When Tamiya announced a little over a year ago that they were to release the II-2 Shturmovik in 1/48 I was very tempted to go out and purchase one as soon as I could. Having built the Accurate Miniatures kit many years ago and knowing how good it was, if a little complex in its construction at times, I was intrigued as to how a well-known manufacturer like Tamiya would tackle such an important and influential aircraft. I, like many who model in 1/72, no doubt thought that it would only be a matter of time until it would be released in that scale. Well it took a while, but here it is at last, and I have to say it is a very fine piece of plastic engineering by Tamiya. The Russians, like many other nations, took a keen interest in the weapons and newly formed tactics being used in the Spanish Civil War. They were, after all, supporting the Republican side with tanks and aircraft and to a lesser extent men, mainly in an 'advisory role.' The numbers of aircraft supplied varies depending on source from 600 to 800 planes, and the lessons learned indicated a need for a new type of aircraft dedicated to the ground support role, tasked with infantry support in the roles of tank hunter and bunker busting.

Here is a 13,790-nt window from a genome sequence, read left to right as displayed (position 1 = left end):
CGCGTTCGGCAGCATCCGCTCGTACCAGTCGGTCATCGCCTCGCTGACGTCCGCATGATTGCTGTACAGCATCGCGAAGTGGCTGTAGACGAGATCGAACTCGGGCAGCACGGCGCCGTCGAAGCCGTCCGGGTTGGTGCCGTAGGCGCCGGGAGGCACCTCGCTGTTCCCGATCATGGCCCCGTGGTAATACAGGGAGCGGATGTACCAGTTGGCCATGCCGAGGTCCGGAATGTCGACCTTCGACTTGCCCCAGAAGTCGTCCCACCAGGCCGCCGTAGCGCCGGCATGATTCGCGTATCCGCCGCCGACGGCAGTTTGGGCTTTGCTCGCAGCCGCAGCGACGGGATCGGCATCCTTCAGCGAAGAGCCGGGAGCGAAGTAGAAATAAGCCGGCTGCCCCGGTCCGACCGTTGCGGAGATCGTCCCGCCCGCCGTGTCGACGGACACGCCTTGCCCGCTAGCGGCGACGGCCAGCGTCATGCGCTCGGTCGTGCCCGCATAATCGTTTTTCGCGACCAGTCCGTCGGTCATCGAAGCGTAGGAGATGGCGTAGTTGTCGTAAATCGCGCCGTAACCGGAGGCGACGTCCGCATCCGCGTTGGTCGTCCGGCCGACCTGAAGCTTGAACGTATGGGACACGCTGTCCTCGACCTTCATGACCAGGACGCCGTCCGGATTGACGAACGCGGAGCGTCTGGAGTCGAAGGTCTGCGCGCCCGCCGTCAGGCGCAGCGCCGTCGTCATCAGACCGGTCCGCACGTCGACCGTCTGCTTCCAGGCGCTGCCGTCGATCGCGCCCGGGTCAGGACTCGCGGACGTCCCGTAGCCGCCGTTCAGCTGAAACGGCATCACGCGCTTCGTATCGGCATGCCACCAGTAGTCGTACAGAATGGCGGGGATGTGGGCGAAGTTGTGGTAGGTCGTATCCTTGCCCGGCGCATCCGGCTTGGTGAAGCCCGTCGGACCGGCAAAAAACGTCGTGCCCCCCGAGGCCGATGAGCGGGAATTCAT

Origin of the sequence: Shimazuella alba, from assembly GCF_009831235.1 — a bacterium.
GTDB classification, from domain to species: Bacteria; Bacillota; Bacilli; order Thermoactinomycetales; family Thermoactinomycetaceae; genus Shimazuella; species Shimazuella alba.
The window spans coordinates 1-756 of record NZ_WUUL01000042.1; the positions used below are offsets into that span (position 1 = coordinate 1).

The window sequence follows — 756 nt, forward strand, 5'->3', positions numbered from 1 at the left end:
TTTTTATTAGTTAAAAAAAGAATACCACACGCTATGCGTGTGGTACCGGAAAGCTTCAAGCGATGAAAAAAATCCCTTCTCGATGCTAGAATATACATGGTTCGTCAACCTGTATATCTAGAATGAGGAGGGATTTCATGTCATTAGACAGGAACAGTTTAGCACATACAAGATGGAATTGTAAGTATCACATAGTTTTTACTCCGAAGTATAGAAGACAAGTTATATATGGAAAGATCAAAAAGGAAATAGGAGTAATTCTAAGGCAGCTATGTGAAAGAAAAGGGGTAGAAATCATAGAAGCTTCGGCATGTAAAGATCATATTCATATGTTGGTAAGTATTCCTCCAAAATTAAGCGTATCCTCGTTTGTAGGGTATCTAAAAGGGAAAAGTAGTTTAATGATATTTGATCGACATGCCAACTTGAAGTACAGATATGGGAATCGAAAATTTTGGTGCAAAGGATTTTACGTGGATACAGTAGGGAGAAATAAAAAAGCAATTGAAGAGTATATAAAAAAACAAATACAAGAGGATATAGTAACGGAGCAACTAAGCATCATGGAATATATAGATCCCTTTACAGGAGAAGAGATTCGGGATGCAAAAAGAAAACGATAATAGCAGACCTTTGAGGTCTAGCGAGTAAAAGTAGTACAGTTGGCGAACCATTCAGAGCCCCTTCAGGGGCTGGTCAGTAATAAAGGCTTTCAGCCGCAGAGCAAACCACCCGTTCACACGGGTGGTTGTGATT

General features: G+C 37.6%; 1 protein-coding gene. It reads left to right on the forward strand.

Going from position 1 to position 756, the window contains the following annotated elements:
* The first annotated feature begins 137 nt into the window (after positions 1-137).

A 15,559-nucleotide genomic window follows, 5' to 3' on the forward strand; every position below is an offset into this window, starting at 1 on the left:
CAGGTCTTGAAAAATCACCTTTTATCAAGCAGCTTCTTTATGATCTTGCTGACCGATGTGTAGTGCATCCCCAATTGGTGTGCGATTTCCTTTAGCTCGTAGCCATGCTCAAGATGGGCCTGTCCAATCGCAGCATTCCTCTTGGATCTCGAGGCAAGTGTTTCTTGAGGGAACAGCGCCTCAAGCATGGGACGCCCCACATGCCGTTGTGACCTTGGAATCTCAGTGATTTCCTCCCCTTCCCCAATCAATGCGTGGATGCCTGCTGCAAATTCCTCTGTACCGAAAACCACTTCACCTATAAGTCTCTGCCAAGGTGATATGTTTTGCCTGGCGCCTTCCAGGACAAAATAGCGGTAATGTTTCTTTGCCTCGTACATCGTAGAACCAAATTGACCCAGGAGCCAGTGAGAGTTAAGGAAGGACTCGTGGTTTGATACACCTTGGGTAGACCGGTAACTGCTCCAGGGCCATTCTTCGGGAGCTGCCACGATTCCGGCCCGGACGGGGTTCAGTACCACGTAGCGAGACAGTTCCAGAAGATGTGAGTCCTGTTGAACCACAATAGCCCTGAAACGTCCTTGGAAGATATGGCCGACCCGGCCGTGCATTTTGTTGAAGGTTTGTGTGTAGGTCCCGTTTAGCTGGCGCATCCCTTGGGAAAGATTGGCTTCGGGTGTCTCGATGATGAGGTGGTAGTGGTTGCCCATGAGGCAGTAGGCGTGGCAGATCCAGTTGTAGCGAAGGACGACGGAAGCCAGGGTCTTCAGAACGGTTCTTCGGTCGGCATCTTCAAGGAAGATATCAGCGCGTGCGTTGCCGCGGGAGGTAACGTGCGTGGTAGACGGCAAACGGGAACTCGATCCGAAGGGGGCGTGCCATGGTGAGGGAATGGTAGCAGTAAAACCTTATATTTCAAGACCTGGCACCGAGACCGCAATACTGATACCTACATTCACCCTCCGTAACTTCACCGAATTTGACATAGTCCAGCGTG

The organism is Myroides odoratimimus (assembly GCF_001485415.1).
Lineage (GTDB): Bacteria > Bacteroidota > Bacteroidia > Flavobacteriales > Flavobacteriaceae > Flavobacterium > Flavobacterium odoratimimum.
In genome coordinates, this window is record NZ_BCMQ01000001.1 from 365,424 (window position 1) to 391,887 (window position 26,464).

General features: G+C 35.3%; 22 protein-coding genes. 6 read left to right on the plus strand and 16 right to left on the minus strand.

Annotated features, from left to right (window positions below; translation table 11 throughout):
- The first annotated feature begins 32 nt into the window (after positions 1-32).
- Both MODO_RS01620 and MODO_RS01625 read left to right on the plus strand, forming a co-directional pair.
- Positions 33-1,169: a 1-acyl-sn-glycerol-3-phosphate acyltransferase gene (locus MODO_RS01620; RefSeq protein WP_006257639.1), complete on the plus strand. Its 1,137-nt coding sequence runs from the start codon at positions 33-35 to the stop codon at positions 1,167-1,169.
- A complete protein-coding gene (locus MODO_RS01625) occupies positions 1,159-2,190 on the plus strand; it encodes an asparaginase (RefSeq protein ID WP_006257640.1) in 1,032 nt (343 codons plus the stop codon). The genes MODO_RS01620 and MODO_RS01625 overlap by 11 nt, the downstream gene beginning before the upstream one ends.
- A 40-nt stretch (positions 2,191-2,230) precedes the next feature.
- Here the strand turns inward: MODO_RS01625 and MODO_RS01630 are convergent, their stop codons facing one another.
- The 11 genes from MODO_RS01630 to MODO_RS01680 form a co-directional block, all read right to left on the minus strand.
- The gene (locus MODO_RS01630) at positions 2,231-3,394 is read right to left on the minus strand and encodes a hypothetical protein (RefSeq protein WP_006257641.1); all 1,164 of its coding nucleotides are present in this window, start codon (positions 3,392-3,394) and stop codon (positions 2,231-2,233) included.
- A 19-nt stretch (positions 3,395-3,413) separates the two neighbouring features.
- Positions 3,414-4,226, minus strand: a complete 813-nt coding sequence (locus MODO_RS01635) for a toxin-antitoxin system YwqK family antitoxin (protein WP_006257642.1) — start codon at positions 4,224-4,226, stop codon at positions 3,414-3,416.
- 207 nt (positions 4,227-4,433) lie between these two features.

This is going to be quite a small diorama setting, determined in no small way by the size of the main subject - the 1:35 Ontos, and having just finished 'Marines in Hue City' by Eric Hammel where the aforementioned Ontos was used with devastating effect in the close-quarter house-to-house fighting, it seemed like a good place to start. With the model being quite small overall, I decided to raise the 'height' of the base so that the Ontos stands taller when displayed. So, starting with a simple picture frame, backing board was glued in place, followed by some sides made from sheet balsa, as this is cheap to buy and easy to work with. Polystyrene sheet was then stacked and glued into place to give a nice level and compact area to work on. Celluclay was then evenly spread over the top of the base, and here I find spreading on a fine layer of PVA glue first helps the clay stay in place. This was then smoothed over with a damp brush. Fine sand was then sprinkled over the base, and at this point I also pushed into position the wall section I planned to add later, so at least it had a flat area for its location.